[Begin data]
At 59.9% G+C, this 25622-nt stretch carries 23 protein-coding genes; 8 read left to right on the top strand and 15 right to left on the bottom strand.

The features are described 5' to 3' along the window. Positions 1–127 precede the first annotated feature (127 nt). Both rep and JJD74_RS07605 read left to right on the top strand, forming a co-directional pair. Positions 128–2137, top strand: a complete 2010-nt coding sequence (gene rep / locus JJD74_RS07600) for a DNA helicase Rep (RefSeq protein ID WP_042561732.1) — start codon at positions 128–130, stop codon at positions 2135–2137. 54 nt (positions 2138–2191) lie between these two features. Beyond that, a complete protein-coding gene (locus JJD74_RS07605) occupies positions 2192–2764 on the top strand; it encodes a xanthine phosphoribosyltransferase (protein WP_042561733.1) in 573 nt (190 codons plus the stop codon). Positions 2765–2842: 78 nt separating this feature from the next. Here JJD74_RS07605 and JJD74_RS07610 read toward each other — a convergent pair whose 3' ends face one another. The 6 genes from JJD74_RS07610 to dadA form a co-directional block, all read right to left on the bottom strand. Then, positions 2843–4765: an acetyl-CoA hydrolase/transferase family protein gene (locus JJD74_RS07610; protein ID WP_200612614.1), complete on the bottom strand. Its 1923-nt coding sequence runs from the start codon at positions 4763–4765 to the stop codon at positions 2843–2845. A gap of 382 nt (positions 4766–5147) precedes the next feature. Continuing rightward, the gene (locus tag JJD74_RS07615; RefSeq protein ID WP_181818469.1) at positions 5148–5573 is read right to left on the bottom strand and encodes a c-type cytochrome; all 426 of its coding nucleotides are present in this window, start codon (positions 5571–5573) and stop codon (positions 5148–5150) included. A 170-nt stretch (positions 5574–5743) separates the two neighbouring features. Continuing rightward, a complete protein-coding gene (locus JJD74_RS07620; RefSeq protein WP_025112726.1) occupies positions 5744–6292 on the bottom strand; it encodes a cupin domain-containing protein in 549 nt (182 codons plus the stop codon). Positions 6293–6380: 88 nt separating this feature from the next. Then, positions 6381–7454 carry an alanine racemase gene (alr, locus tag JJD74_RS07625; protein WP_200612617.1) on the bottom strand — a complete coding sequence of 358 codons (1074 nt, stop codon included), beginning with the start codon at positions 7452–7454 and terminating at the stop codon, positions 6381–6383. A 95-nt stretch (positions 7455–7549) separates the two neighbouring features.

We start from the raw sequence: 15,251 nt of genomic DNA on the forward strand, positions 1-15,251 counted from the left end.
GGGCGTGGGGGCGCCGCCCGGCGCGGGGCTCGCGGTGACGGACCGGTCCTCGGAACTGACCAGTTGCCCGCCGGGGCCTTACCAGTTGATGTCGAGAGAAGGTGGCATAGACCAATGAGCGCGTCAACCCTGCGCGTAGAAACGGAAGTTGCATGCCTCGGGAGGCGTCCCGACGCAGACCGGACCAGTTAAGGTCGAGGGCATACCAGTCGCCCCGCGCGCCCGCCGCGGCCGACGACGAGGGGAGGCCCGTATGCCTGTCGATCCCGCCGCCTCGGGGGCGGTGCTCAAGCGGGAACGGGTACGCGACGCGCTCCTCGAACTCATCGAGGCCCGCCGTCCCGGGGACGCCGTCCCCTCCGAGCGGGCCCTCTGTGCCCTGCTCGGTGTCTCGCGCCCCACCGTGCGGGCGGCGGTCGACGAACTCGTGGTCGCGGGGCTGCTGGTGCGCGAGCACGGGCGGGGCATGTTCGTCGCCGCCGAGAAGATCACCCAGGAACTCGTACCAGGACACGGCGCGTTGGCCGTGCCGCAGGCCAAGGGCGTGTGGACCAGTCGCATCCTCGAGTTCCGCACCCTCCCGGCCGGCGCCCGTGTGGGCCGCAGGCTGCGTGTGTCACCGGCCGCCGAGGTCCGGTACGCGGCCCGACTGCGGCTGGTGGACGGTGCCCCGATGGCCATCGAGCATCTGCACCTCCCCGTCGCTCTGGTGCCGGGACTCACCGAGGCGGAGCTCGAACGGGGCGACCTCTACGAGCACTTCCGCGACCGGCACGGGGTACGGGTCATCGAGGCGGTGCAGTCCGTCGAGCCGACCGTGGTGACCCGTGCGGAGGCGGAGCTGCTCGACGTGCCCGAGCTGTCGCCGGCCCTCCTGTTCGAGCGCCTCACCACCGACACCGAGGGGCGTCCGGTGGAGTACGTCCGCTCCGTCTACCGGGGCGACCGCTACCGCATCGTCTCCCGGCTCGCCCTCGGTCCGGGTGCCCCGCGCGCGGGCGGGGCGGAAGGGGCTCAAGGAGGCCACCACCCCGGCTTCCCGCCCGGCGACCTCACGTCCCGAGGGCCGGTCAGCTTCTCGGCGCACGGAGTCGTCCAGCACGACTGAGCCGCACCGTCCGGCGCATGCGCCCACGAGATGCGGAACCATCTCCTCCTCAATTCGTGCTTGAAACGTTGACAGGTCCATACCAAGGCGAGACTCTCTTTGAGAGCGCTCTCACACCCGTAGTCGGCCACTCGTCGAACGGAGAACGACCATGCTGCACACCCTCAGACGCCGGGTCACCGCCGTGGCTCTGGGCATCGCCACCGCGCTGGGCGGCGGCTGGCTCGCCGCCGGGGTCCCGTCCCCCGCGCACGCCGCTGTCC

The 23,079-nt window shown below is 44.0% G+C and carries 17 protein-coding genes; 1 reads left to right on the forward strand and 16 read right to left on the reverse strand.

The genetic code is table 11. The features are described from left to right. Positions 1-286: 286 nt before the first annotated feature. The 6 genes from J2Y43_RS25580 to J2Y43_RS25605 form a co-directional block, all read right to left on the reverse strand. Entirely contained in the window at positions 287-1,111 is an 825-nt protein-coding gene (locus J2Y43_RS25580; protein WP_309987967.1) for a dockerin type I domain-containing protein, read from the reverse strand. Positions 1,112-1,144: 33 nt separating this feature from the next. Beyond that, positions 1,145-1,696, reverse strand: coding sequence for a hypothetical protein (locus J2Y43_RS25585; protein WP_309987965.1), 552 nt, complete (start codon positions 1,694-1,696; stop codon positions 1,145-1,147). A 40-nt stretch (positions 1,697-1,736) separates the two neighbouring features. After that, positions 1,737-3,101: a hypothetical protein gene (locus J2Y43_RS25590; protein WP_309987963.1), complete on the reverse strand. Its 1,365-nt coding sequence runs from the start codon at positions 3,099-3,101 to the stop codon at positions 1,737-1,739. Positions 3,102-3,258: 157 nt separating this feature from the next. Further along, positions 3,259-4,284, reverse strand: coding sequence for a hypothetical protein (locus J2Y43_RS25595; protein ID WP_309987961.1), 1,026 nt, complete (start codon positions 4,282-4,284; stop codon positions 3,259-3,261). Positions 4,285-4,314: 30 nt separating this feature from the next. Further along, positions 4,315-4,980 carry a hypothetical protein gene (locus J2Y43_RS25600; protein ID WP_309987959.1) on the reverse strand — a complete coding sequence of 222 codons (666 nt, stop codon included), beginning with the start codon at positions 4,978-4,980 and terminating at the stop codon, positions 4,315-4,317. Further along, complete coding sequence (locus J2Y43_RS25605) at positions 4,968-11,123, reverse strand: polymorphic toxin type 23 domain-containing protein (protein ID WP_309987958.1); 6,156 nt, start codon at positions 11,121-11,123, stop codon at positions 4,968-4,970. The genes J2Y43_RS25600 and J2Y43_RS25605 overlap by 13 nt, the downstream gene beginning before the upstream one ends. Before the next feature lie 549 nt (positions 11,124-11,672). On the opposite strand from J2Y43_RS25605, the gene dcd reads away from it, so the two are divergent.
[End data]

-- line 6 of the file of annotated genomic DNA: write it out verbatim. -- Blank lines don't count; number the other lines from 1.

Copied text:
The genetic code is table 11. The features are described from left to right. Positions 1-286: 286 nt before the first annotated feature. The 6 genes from J2Y43_RS25580 to J2Y43_RS25605 form a co-directional block, all read right to left on the reverse strand. Entirely contained in the window at positions 287-1,111 is an 825-nt protein-coding gene (locus J2Y43_RS25580; protein WP_309987967.1) for a dockerin type I domain-containing protein, read from the reverse strand. Positions 1,112-1,144: 33 nt separating this feature from the next. Beyond that, positions 1,145-1,696, reverse strand: coding sequence for a hypothetical protein (locus J2Y43_RS25585; protein WP_309987965.1), 552 nt, complete (start codon positions 1,694-1,696; stop codon positions 1,145-1,147). A 40-nt stretch (positions 1,697-1,736) separates the two neighbouring features. After that, positions 1,737-3,101: a hypothetical protein gene (locus J2Y43_RS25590; protein WP_309987963.1), complete on the reverse strand. Its 1,365-nt coding sequence runs from the start codon at positions 3,099-3,101 to the stop codon at positions 1,737-1,739. Positions 3,102-3,258: 157 nt separating this feature from the next. Further along, positions 3,259-4,284, reverse strand: coding sequence for a hypothetical protein (locus J2Y43_RS25595; protein ID WP_309987961.1), 1,026 nt, complete (start codon positions 4,282-4,284; stop codon positions 3,259-3,261). Positions 4,285-4,314: 30 nt separating this feature from the next. Further along, positions 4,315-4,980 carry a hypothetical protein gene (locus J2Y43_RS25600; protein ID WP_309987959.1) on the reverse strand — a complete coding sequence of 222 codons (666 nt, stop codon included), beginning with the start codon at positions 4,978-4,980 and terminating at the stop codon, positions 4,315-4,317. Further along, complete coding sequence (locus J2Y43_RS25605) at positions 4,968-11,123, reverse strand: polymorphic toxin type 23 domain-containing protein (protein ID WP_309987958.1); 6,156 nt, start codon at positions 11,121-11,123, stop codon at positions 4,968-4,970. The genes J2Y43_RS25600 and J2Y43_RS25605 overlap by 13 nt, the downstream gene beginning before the upstream one ends. Before the next feature lie 549 nt (positions 11,124-11,672). On the opposite strand from J2Y43_RS25605, the gene dcd reads away from it, so the two are divergent.